Artificial intelligence-powered image generators have exploded into the mainstream. Thanks to support from major stock sites, they are also an approachable route to making money. But as is almost always the case, when money gets involved, the situation quickly becomes far more complicated.
Earlier this month, Adobe joined Shutterstock by announcing official support for images created using artificial intelligence (AI), which opened the door for artists to start making a living by selling AI-generated art.
But the support for AI-generated imagery may be outpacing the established set of rules that regulate how artists interact with each other and as a result, disagreements and accusations of theft are bubbling to the surface as they grapple over what about these AI-generated images they actually own.
A Tale of Two AI Artists
Last September, Brian Penny and Kris Kashtanova met online through a Facebook group that was established to discuss the growing generative AI landscape. Penny, who started working with AI image generators soon after they became available, shared his work and some tips with the group that were based on his experience in this emerging field.
Kashtanova, looking to help other artists get into generative AI, worked with Penny to create content she would later turn into videos on YouTube. Both Kashtanova and Penny were extremely active on the Facebook group and both eventually joined an Adobe-hosted Discord server that discussed the topic of generative AI that could be listed on stock sites, namely Adobe Stock.
After publishing a few videos, Kashtanova’s tips caught the eye of Adobe who began working directly with the artist, with the goal of making more videos and content to help others submit more content for stock. Through this process, Kashtanova learned what Adobe was looking for, how they would market certain images, and that the company intended to feature certain artists and images seasonally. All of this led up to the official support for AI-generated artwork on Adobe Stock that the company announced on December 5.
At this point — as is often the case with disagreements — the two stories get a bit murky. Kashtanova says she was just trying to help Penny make his Adobe Stock library more appealing, while Penny believes she was actively trying to get his account to be less competitive by asking him to remove certain content. Specifically, Penny’s library apparently has too much content that looks too close to Pixar characters, an issue Adobe wanted to skirt around.
Whatever the case, this served as the breaking point between Kashtanova, Adobe, and Penny, and Penny lashed out. Penny tells PetaPixel that he is upset that Kashtanova is the one who ended up with the direct relationship with Adobe, and when he attempted to point out that it was actually his idea to Adobe Stock’s Discord, his posts were deleted and he was eventually banned.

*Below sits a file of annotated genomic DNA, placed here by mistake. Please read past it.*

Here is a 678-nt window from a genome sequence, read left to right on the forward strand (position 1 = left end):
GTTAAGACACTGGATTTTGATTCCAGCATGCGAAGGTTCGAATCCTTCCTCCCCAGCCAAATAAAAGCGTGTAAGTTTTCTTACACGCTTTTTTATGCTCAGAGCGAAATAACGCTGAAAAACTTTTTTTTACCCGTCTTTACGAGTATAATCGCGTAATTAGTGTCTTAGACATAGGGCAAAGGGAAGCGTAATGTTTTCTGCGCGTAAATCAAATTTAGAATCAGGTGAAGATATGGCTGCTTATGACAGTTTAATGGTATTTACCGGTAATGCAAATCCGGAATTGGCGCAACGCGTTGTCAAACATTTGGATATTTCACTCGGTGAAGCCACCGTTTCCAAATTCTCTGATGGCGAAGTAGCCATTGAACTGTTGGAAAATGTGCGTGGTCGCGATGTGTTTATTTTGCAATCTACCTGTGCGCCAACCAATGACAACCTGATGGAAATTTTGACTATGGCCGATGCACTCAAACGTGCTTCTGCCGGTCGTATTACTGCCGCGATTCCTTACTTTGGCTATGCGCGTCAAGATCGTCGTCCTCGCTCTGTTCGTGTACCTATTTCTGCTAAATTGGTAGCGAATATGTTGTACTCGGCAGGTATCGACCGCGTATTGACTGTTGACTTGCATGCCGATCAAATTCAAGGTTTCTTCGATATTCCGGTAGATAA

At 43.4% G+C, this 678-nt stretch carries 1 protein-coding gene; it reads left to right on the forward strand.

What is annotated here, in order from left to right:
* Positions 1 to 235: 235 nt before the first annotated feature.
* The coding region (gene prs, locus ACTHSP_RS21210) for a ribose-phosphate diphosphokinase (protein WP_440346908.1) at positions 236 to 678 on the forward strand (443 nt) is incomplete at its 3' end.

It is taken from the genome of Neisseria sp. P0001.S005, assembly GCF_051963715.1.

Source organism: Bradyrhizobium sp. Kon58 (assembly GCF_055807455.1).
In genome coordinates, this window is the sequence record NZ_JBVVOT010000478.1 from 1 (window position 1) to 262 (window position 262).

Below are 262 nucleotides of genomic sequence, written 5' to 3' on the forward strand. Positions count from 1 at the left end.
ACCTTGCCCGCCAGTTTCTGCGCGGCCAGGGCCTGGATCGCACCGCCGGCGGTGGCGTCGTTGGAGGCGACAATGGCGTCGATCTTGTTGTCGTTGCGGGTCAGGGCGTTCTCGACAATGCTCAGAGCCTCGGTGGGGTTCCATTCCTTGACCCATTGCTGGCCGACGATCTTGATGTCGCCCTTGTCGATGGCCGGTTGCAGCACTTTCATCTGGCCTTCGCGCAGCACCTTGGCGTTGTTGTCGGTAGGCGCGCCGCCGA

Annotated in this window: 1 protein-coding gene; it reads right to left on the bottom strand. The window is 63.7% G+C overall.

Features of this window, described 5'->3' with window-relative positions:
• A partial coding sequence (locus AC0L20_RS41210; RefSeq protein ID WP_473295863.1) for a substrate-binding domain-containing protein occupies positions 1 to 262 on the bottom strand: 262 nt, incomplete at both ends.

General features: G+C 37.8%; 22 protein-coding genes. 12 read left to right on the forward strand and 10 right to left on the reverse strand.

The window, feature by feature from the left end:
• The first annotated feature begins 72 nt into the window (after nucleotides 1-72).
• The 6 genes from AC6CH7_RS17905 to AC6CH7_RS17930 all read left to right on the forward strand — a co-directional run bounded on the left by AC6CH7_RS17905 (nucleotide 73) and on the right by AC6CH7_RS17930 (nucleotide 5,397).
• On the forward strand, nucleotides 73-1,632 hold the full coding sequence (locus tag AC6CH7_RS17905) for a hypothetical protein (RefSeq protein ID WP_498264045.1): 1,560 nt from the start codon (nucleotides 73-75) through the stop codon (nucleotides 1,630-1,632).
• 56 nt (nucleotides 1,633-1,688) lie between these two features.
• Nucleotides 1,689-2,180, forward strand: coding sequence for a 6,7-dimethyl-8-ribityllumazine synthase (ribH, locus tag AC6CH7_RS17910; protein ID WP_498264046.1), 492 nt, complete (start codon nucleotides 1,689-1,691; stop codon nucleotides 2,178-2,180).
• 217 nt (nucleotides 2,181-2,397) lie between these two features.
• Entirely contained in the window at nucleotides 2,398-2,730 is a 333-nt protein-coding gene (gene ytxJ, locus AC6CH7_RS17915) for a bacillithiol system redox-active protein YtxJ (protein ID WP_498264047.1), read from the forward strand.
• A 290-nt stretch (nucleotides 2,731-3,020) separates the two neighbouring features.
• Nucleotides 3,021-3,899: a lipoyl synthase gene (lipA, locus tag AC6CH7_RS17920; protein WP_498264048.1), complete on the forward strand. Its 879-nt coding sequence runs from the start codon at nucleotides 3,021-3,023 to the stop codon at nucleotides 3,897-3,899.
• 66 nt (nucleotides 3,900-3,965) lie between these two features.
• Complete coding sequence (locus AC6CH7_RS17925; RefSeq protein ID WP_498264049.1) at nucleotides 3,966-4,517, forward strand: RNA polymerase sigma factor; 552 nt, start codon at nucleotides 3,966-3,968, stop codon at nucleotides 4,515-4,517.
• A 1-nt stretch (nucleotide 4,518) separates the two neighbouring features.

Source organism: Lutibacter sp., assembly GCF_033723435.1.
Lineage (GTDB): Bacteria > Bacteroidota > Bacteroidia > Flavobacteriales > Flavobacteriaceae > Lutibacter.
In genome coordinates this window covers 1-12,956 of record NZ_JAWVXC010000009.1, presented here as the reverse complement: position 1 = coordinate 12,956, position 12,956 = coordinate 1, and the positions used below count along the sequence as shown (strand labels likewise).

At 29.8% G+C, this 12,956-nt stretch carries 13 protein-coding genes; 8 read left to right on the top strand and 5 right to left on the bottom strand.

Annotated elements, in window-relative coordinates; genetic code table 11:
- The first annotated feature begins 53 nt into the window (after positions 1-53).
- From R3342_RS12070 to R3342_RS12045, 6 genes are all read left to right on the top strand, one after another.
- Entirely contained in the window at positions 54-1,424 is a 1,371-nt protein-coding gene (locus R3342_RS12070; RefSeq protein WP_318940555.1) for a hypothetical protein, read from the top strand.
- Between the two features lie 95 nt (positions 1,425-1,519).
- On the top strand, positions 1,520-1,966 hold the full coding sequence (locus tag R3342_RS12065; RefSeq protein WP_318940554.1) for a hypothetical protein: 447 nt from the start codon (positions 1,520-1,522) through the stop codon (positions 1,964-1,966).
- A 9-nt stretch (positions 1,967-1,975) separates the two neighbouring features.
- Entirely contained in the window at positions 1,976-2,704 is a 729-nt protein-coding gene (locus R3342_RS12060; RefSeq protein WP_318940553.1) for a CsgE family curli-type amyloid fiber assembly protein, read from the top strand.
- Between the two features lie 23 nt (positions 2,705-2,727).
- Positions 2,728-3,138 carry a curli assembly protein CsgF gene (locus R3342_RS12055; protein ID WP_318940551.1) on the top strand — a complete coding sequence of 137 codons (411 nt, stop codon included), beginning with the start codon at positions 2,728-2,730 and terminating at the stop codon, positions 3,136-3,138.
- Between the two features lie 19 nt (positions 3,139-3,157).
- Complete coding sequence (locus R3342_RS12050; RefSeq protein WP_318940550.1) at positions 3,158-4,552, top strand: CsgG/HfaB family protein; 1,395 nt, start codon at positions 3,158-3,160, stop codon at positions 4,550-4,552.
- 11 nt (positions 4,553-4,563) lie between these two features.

“Brian Penny posted screenshots of private conversations on one of Stock’s public Discord channels, which has led to these posts being removed (as per our guidelines regarding personal privacy),” an Adobe Stock representative tells PetaPixel. “Brian was immediately warned that this practice was not allowed but continued this behavior, and was subsequently suspended from the Discord server.”
Penny shared a long list of screenshots from the AI generative Facebook Group as well as private messages between him and Kashtanova with PetaPixel with the goal of backing up his side of the story.
He claims that he is the progenitor of AI-generated images as a form of stock imagery, taught Kashtanova everything she knows, and because of the tutorial she made based on his knowledge, gained Adobe’s favor. He then claims Adobe used that to create the terms of service to manage the newly announced rules for AI-generated art on Adobe Stock and shut him out, including refusing to feature him prominently which, he says, results in far fewer stock image sales.
“From my perspective, Adobe essentially stole the entire idea of using generative AI as [stock] images from me without giving me any credit,” Penny tells PetaPixel.
“I have clear documentation that I self-identified as an AI artist with them over 2,700 times. I have clear documentation that I directly impacted the Adobe Generative AI terms of service by teaching Kris how to do what they did in the video Adobe watched in order to create them,” he continues.
“Not only that, but I feel that I inspired every AI artist’s work on Adobe Stock. I am the one who can prove I shared the idea with both the AI art community and directly to Adobe multiple times in the 90 days leading to the creation of the Generative AI terms and conditions.”
Penny claims that not being featured is akin to being “shadow-banned” by Adobe. That term might be too strong to encompass what has happened here, as his account and images are still visible and come up in searches on Adobe Stock. Furthermore, Adobe Stock denies the claim.
“No. Brian Penny’s content and portfolio are not ‘shadow-banned’ nor has he ever been shadow-banned from the Adobe Stock marketplace,” the company says.
In conversations with PetaPixel, Penny claims that Kashtanova stole the exact text prompts he used to create his AI-generated imagery, which are arguably the perfect recipes for making his very specific and highly desirable images. Kashtanova doesn’t deny to PetaPixel that she used the same prompts but stipulates that he shared those text prompts publicly and as such it was not possible for her to steal them since they were freely given.
Regardless, this disagreement does bring up a very important question about AI-generated imagery: What is actually owned by the artist?
There may not be an answer, at least not yet.
The New Wild West
Regardless of the outcome of this “he said she said” disagreement, the core of the issue that has been brought up by it is copyright and how that relates to AI-generated imagery. Unfortunately, the advent of this new technology has accelerated far faster than protections for the art have been established.
“The law has to catch up to technology,” Mickey H. Osterreicher, the General Counsel for the National Press Photographers Association (NPPA) tells PetaPixel.
Thomas Maddrey, Chief Legal Officer for the American Society of Media Photographers (ASMP), agrees.